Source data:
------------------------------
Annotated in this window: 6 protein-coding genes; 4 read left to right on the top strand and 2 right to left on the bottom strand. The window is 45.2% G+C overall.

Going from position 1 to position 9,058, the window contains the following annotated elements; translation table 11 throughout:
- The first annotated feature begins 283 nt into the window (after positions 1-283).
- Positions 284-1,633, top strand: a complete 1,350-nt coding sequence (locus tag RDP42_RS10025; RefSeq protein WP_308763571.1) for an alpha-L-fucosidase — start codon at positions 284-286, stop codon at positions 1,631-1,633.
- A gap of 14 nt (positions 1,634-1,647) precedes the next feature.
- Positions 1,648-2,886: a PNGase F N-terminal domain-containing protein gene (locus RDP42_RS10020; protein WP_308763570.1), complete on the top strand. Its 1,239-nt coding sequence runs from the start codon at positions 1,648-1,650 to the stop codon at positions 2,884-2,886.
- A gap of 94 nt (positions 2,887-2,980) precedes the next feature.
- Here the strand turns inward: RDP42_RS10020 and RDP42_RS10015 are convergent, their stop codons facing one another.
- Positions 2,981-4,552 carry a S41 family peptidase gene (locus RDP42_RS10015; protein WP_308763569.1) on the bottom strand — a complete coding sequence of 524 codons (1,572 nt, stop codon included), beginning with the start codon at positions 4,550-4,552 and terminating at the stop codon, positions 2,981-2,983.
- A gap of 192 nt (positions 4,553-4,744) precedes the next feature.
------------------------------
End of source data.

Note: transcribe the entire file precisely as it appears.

Annotated in this window: 6 protein-coding genes; 4 read left to right on the top strand and 2 right to left on the bottom strand. The window is 45.2% G+C overall.

Going from position 1 to position 9,058, the window contains the following annotated elements; translation table 11 throughout:
- The first annotated feature begins 283 nt into the window (after positions 1-283).
- Positions 284-1,633, top strand: a complete 1,350-nt coding sequence (locus tag RDP42_RS10025; RefSeq protein WP_308763571.1) for an alpha-L-fucosidase — start codon at positions 284-286, stop codon at positions 1,631-1,633.
- A gap of 14 nt (positions 1,634-1,647) precedes the next feature.
- Positions 1,648-2,886: a PNGase F N-terminal domain-containing protein gene (locus RDP42_RS10020; protein WP_308763570.1), complete on the top strand. Its 1,239-nt coding sequence runs from the start codon at positions 1,648-1,650 to the stop codon at positions 2,884-2,886.
- A gap of 94 nt (positions 2,887-2,980) precedes the next feature.
- Here the strand turns inward: RDP42_RS10020 and RDP42_RS10015 are convergent, their stop codons facing one another.
- Positions 2,981-4,552 carry a S41 family peptidase gene (locus RDP42_RS10015; protein WP_308763569.1) on the bottom strand — a complete coding sequence of 524 codons (1,572 nt, stop codon included), beginning with the start codon at positions 4,550-4,552 and terminating at the stop codon, positions 2,981-2,983.
- A gap of 192 nt (positions 4,553-4,744) precedes the next feature.